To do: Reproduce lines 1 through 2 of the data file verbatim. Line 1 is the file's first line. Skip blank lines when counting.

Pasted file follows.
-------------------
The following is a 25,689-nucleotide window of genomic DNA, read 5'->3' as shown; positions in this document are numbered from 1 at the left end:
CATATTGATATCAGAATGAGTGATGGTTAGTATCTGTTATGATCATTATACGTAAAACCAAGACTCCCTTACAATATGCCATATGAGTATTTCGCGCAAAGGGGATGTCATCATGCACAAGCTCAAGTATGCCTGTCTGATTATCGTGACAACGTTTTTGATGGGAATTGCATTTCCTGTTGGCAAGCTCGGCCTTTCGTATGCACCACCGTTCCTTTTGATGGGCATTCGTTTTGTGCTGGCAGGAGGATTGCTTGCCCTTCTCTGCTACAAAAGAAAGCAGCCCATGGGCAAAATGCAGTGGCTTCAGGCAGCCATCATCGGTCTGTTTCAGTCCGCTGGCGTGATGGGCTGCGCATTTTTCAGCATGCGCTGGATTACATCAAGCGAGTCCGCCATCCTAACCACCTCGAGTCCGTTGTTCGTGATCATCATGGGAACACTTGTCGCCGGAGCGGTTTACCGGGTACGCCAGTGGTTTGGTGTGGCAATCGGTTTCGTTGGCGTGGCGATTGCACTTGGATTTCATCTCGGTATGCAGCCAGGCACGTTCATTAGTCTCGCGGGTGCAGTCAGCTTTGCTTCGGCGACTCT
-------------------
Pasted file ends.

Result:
The following is a 25,689-nucleotide window of genomic DNA, read 5'->3' as shown; positions in this document are numbered from 1 at the left end:
CATATTGATATCAGAATGAGTGATGGTTAGTATCTGTTATGATCATTATACGTAAAACCAAGACTCCCTTACAATATGCCATATGAGTATTTCGCGCAAAGGGGATGTCATCATGCACAAGCTCAAGTATGCCTGTCTGATTATCGTGACAACGTTTTTGATGGGAATTGCATTTCCTGTTGGCAAGCTCGGCCTTTCGTATGCACCACCGTTCCTTTTGATGGGCATTCGTTTTGTGCTGGCAGGAGGATTGCTTGCCCTTCTCTGCTACAAAAGAAAGCAGCCCATGGGCAAAATGCAGTGGCTTCAGGCAGCCATCATCGGTCTGTTTCAGTCCGCTGGCGTGATGGGCTGCGCATTTTTCAGCATGCGCTGGATTACATCAAGCGAGTCCGCCATCCTAACCACCTCGAGTCCGTTGTTCGTGATCATCATGGGAACACTTGTCGCCGGAGCGGTTTACCGGGTACGCCAGTGGTTTGGTGTGGCAATCGGTTTCGTTGGCGTGGCGATTGCACTTGGATTTCATCTCGGTATGCAGCCAGGCACGTTCATTAGTCTCGCGGGTGCAGTCAGCTTTGCTTCGGCGACTCT